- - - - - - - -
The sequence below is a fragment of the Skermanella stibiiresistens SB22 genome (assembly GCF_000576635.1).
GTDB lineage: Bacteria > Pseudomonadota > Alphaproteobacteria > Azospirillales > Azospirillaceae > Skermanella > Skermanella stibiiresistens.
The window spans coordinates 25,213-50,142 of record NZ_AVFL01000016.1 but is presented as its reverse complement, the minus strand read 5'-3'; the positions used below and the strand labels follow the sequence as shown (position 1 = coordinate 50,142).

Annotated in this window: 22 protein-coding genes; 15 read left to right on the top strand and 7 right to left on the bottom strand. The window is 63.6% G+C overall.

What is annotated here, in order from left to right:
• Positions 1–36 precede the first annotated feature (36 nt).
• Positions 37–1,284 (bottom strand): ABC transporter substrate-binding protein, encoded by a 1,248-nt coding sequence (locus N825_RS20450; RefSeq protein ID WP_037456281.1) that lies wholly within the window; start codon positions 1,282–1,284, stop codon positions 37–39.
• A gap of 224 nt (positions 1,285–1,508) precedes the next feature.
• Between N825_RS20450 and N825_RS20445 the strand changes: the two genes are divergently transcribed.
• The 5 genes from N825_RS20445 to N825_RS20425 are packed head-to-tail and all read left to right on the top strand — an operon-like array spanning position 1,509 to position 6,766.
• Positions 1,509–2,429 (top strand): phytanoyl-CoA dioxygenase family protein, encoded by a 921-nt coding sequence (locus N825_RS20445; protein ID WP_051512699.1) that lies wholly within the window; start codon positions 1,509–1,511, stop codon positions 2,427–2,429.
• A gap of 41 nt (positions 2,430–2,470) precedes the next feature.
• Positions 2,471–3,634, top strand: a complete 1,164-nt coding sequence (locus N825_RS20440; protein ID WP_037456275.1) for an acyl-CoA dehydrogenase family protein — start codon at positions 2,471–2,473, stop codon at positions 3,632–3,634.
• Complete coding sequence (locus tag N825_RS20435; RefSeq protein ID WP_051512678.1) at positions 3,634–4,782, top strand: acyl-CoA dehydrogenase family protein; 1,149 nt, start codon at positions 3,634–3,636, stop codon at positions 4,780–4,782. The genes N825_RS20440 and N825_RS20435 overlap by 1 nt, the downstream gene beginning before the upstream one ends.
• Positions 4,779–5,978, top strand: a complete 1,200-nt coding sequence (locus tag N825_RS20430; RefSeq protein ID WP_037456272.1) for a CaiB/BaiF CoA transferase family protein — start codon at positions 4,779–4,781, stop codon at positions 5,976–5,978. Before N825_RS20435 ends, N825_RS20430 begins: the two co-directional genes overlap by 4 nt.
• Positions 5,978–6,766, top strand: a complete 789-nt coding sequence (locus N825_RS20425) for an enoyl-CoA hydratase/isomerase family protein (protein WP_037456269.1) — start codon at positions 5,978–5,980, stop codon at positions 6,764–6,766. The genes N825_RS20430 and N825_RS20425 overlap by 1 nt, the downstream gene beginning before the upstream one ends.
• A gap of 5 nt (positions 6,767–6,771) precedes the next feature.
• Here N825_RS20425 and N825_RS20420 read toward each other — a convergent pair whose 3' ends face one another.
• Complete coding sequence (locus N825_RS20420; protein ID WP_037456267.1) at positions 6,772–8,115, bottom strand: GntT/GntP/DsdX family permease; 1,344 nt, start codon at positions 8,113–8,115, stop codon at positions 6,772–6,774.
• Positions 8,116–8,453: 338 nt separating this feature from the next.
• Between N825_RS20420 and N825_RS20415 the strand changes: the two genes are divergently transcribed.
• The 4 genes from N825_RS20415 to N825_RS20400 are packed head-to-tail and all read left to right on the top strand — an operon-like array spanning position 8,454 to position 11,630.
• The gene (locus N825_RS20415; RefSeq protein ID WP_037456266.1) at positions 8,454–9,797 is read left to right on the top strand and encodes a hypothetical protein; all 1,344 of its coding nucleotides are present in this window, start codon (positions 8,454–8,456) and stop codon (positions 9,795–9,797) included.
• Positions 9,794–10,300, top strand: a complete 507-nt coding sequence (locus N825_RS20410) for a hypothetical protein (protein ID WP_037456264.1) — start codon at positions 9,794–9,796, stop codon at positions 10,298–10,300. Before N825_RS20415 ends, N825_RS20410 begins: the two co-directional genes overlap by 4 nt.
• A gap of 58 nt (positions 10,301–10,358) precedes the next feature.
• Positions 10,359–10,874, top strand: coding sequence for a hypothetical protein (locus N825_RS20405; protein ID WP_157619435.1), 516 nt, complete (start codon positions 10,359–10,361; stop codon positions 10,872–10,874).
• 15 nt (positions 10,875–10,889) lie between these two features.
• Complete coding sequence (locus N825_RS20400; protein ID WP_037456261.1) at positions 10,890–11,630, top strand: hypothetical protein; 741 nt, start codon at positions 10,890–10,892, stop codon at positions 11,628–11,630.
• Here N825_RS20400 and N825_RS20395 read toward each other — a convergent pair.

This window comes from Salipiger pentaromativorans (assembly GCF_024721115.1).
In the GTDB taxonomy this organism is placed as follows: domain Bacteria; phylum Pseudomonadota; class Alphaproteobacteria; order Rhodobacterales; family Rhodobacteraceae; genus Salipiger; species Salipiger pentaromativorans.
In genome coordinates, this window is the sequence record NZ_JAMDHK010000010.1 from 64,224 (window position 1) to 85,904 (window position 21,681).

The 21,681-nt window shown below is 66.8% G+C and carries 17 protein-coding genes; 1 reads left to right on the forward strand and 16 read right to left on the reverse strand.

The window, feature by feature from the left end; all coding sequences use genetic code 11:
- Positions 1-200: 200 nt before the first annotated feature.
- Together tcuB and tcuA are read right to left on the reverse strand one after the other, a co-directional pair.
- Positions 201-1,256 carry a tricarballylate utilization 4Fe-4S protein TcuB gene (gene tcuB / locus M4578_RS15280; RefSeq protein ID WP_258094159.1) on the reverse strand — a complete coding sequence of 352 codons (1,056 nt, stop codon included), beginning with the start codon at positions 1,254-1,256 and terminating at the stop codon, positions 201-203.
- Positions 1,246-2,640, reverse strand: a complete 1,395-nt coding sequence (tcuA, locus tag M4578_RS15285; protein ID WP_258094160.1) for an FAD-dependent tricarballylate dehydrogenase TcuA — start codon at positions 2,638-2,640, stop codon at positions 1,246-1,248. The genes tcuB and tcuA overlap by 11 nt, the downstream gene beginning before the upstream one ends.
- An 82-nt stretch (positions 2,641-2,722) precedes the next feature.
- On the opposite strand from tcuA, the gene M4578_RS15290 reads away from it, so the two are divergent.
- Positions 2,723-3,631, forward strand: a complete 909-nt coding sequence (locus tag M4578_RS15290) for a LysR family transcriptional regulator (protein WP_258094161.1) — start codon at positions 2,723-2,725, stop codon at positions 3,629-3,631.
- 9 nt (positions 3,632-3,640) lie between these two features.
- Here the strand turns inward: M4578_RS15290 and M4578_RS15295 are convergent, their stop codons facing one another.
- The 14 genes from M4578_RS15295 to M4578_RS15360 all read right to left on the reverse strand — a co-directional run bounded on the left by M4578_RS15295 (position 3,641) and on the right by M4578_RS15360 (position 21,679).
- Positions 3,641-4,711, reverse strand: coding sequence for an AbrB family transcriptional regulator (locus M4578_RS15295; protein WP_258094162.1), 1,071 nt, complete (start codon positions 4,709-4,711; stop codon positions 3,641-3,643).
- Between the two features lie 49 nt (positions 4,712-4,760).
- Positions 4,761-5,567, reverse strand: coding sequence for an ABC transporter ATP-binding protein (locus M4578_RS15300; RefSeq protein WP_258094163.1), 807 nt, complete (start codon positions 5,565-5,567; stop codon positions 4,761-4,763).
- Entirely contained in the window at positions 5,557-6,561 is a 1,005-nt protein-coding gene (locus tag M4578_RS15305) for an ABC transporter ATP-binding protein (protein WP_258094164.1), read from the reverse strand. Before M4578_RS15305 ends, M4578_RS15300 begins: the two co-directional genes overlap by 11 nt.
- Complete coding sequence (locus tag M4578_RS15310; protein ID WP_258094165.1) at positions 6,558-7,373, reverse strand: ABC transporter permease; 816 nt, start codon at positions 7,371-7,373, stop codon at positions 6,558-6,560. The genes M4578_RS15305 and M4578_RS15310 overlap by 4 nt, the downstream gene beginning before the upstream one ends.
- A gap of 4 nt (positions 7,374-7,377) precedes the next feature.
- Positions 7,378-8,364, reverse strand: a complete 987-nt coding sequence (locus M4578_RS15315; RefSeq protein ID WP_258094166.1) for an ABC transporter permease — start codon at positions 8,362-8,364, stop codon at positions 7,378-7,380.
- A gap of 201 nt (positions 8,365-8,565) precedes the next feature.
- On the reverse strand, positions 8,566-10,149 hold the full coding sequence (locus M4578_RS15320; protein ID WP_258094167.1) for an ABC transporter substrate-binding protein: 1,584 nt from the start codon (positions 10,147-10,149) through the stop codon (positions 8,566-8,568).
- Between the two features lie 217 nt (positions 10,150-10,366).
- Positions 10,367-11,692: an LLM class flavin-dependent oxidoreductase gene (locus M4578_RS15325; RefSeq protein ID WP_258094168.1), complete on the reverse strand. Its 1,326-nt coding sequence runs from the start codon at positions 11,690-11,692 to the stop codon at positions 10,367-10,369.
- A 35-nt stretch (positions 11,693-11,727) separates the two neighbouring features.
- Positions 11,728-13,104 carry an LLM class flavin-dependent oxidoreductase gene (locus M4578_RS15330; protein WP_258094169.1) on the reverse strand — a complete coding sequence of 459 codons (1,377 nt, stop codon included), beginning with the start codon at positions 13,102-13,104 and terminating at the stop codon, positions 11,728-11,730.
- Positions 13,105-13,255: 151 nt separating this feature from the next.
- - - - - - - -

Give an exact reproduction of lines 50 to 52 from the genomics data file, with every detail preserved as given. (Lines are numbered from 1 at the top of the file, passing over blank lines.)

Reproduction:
- A gap of 4 nt (positions 7,374-7,377) precedes the next feature.
- Positions 7,378-8,364, reverse strand: a complete 987-nt coding sequence (locus M4578_RS15315; RefSeq protein ID WP_258094166.1) for an ABC transporter permease — start codon at positions 8,362-8,364, stop codon at positions 7,378-7,380.
- A gap of 201 nt (positions 8,365-8,565) precedes the next feature.